In another embodiment, the actuator 20 may be configured so that the spring 62 may be assisted in pushing the first cylinder portion 54 upward. For example, hydraulic pressure may be applied to the second hydraulic port 106 and into the second piston chamber 98 to hydraulically assist the spring 62 in moving the first cylinder portion 54.

Because in the preferred embodiment described herein the spring 62 forces the valve 26 to close when there is no hydraulic pressure on the actuator 20, the preferred embodiment comprises a fail-safe actuator. In yet another embodiment of the present invention (not shown), the actuator 20 does not include a spring 62 to push the first cylinder portion 54 upward, and thus such an embodiment is not a failsafe actuator. In a non-failsafe embodiment of the present invention, the first cylinder portion 54 may be driven upward by hydraulic pressure applied in the second piston chamber 98 through the second hydraulic port, for example. Embodiments of the present invention may provide a failsafe closed or a failsafe open configuration to suit a given application.

An actuator 220 in accordance with another embodiment of the present invention is shown in a cut-away view in FIG. 6, with like numerals being used for the elements labeled in FIGS. 2 and 5. Actuator 220 includes a relief valve 216 disposed within the built-in compensation piston 211. More particularly, the relief valve 216 is disposed within second piston portion 294, as shown. The relief valve 216 is coupled to the compensator piston portion 294, wherein the relief valve 216 is fluidly coupled to the second compensator piston chamber 203. The relief valve 216 is preferably adjustable and may be adjusted between to about 100 to 400 psi, for example. Alternatively, the relief valve 216 may have a fixed pressure setting, e.g., up to 150 psi, as an example.

Piston ring seals 276A and 276B preferably comprise unidirectional seals adapted to seal in one direction. Piston ring seal 276A preferably seals towards the first cylinder portion 254, and piston ring seal 276B preferably seals away from the first cylinder portion 254. In operation, piston ring seal 276A seals the pressure coming in from the first hydraulic port 280, and assists in pushing the first cylinder portion 254 and operating stem 228 down, to open the valve (not shown in FIG. 6; see FIG. 3). Piston ring seal 276B is adapted to seal pressure from the second housing internal chamber 284, and senses the hydrostatic head pressure from the compensating chamber, namely, third piston chamber 203.

If piston ring seal 276A fails, the pressure from the open or first hydraulic port 280 begins entering the second housing internal chamber 284, which contains the spring 262. Because piston ring seal 276B comprises a unidirectional seal, the seal 276B allows pressure from behind to enter into the second housing internal chamber 284. The pressure relief valve 216 is adapted to allow the hydraulic fluid pressure to build up to the amount the relief valve is set for. Upon reaching its pressure limit, the relief valve 216 pops open and allows the excess hydraulic fluid pressure to vent outwards, e.g., through hydraulic port 206, towards the sea. Therefore, the relief valve 216 provides improved safety of the actuator 220 having a built-in compensator 211.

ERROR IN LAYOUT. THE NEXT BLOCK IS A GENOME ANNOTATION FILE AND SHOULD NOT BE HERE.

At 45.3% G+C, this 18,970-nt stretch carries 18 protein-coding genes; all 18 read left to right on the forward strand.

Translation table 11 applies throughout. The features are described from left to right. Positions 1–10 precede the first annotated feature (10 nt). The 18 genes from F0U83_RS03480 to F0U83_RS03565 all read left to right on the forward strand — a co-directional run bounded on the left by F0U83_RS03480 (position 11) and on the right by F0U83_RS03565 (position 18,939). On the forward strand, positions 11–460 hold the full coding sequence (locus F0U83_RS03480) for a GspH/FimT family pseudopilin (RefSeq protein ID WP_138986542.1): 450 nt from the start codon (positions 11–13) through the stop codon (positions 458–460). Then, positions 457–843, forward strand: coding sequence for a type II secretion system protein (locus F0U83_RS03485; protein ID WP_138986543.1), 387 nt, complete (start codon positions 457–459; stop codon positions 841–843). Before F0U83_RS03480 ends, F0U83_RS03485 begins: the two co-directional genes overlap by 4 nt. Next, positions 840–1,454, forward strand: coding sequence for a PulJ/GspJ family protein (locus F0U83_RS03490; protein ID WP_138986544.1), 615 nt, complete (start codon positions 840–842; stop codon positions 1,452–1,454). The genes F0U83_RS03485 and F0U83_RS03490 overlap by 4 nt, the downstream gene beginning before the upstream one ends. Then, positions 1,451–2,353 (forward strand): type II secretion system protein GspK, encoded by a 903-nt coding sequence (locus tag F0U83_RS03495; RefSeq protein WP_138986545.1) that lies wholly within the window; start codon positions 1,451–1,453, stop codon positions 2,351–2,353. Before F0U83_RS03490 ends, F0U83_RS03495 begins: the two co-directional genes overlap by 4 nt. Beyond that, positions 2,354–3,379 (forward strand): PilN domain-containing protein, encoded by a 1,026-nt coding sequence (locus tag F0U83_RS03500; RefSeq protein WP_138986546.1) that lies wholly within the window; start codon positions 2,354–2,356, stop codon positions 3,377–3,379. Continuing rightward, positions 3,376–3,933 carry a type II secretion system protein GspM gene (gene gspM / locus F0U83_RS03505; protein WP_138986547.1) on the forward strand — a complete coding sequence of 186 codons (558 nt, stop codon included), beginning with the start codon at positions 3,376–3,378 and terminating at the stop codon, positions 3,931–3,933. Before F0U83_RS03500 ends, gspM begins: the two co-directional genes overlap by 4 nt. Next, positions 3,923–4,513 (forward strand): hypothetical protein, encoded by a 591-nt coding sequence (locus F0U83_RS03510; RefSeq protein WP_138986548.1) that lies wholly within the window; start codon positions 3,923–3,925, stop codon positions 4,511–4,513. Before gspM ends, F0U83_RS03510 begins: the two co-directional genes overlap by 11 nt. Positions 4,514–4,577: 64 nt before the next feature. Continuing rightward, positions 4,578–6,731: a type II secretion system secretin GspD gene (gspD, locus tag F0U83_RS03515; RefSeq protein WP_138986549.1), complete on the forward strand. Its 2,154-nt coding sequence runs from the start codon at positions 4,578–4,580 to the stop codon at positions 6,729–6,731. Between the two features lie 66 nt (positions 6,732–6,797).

Embodiments of the present invention include a method of producing petroleum, comprising coupling the actuator 20 described herein to a valve 26 (FIG. 3) and controlling the flow of a fluid, such as petroleum, through the valve 26 using the actuator 20 during production operations.

Embodiments of the present invention also include a method of compensating for pressure changes and hydraulic fluid displacement within an actuator, comprising providing an actuator 20 including a built-in pressure compensator 111 described herein, inputting hydraulic fluid into the actuator 20, and compensating for pressure changes and hydraulic fluid displacement within the actuator 20 using the built-in pressure compensator 111.

Referring again to FIG. 2, embodiments of the present invention further include a method of manufacturing an actuator 20, comprising providing an actuator housing 30, disposing a compensator cylinder portion 86 within the actuator housing 30, the compensator cylinder portion 86 being fixed relative to the housing 30 and having a compensator cylinder internal chamber 88 formed therein. The method includes slidably fitting a compensator piston portion 94 within the compensator cylinder internal chamber 88, wherein a first compensator piston chamber 98 is formed between a first side 101 of the compensator piston portion 94 and the compensator cylinder portion 86, and wherein a second compensator piston chamber 103 is formed between a second side 102 of the compensator piston portion 94 and the compensator cylinder portion 86. The method includes forming a hydraulic port 106 through the housing 30 such that the hydraulic port 106 opens to the first compensator piston chamber 98, and forming a hydraulic via 108 through the compensator cylinder portion 86 to fluidly couple the second compensator piston chamber 103 with the first housing internal chamber, wherein at least the compensator cylinder portion 86 and compensator piston portion 94 comprise a built-in pressure compensator 111.